Tuesday, November 13, 2012

Scott Pilgrim and the Infinite Sadness by Bryan Lee O'Malley

O’Malley, Bryan LeeScott Pilgrim and the Infinite SadnessPortland, OR: Oni Press, 2006.

Scott Pilgrim and the Infinite Sadness is the third in Bryan Lee O’Malley’s epic series of graphic novels of the title character’s journey from immaturity to—well, so far just being slightly less of a self-centered jerk.  In some ways, this book is the story of Envy Adams, ostensibly Scott’s evil ex.

Envy is the girl that broke Scott’s heart.  To make things worse, she is the lead singer of an awesome band, The Clash at Demonhead.  It turns out Scott broke her heart, too.  She moved on to date another jerk.  Todd Ingram isn’t a shlubby, mooching bassist for a little band like Scott.  Todd is a bassist for a famous band, and he’s handsome, powerful, attractive, secretly womanizing, and endowed with superpowers acquired through veganism—he is a total jerk.  Oh, and he’s one of the evil exes Scott must defeat to date his new girlfriend, Ramona Flowers.

It sounds like a soap opera.  It’s better because it has kickass fight scenes.  It also has character development.  It’s not an easy arc for Envy.  She comes in with the upper hand, ready to exact revenge.  She leaves in defeat.  It’s not all bad.  Vengeful Envy was very much in touch with her anger.  Defeated Envy was also in touch with her sadness and regrets, a sense of her losses and mistakes.  She gained perspective.

This is a middle chapter for many of the other characters in the series.  They don’t change much.  The book provides some of Scott and Ramona’s history.  Some subplots take a step forward.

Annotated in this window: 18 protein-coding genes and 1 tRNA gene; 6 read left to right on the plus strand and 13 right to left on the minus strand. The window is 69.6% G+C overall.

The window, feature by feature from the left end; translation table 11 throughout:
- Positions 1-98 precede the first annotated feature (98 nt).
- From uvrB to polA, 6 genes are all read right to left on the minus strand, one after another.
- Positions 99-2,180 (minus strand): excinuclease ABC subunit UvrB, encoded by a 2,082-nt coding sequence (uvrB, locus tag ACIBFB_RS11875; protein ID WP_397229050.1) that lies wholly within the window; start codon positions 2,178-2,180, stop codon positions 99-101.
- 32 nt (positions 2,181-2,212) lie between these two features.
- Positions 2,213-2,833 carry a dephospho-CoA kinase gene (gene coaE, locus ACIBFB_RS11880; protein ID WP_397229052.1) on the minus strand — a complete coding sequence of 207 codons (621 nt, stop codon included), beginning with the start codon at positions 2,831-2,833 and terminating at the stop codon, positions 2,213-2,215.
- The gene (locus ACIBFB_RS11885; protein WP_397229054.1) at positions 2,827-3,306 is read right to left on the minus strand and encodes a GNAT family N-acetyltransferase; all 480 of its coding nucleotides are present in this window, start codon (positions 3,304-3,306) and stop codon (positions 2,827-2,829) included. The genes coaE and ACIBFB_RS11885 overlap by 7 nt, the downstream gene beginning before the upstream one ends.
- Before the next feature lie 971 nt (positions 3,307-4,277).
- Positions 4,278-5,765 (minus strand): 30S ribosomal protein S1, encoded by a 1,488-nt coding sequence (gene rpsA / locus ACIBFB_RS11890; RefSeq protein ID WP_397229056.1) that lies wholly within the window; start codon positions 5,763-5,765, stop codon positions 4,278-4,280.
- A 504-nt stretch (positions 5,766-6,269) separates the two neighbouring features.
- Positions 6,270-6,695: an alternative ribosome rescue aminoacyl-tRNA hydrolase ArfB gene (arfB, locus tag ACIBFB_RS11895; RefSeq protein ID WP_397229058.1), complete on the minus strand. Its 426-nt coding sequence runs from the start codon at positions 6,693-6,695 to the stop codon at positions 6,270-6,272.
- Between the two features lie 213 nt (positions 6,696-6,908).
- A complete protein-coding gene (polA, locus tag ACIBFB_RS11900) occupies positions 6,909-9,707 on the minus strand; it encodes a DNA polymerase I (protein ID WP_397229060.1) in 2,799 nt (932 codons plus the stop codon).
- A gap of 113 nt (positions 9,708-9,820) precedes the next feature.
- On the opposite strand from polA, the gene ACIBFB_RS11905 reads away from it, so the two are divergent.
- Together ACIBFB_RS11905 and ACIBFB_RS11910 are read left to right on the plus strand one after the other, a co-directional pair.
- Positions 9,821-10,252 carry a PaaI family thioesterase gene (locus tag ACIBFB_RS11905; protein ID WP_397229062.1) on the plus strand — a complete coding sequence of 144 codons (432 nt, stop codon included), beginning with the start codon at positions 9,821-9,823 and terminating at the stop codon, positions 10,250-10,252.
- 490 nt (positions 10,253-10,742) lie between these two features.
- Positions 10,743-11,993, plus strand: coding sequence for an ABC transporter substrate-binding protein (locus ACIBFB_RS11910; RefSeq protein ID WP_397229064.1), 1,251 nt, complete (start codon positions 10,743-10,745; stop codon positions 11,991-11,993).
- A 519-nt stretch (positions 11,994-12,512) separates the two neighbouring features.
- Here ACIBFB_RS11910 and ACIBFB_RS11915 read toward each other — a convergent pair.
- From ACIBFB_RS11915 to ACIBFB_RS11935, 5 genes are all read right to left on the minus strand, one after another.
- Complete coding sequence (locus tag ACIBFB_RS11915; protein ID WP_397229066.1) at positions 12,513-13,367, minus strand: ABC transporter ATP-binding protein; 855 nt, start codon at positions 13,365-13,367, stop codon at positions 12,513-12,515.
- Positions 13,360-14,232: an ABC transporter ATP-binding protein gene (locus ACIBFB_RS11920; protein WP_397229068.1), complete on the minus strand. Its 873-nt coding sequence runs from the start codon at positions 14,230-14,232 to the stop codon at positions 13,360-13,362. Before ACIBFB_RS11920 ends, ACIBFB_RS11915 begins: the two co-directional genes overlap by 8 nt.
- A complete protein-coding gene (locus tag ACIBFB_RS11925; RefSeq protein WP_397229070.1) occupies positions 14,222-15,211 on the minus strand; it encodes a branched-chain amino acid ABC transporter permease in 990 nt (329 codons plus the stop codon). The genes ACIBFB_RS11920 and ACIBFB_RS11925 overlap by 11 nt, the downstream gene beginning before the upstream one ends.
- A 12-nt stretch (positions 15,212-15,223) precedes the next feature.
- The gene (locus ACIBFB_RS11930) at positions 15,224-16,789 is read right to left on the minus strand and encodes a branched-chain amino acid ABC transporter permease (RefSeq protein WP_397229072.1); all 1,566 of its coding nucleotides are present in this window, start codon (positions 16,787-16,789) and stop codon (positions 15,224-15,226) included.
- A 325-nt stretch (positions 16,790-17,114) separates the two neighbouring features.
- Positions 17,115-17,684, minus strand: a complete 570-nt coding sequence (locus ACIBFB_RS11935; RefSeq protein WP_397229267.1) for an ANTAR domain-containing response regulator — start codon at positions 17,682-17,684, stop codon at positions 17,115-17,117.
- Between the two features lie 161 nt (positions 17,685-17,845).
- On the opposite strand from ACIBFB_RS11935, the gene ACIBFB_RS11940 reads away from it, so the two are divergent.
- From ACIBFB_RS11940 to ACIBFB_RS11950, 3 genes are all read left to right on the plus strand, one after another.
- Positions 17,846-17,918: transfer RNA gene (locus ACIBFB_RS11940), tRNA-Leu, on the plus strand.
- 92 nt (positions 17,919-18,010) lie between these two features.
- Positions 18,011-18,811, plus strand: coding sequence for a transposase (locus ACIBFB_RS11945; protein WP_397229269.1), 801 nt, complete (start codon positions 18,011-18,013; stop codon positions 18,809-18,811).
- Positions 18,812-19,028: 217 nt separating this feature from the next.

Based on the close of the book, I suspect Envy will return.  It would be okay if she didn’t.  She reached a point where she could move on.  She completed a pilgrimage, essentially going from one place to another, though it may not have been where she planned to go.  She can find a new bassist and start another journey.

I’d like to mention in my last few words on Infinite Sadness something about the setting of the book.  It takes place in Montreal, actually a fantastical, magical version of the city in which vegans are telekinetic.  The setting is urban and the characters are all young.  It is an alien world to me.  I grew up in a rural area.  When I was a young man in the city, I was in college or working professionally.  At 24 years old, the age of Envy, I was working as an environmental engineer, writing permits and inspecting wastewater treatment plants.  The world in which a guy like Scott plays bass in a band, squanders his days with a high school, mooches of his roommate and still dates a woman who is out of his league is nearly as fantastical one in which a delivery girl uses the space in his head traverse space at supernatural speeds (he’s not using the space much).

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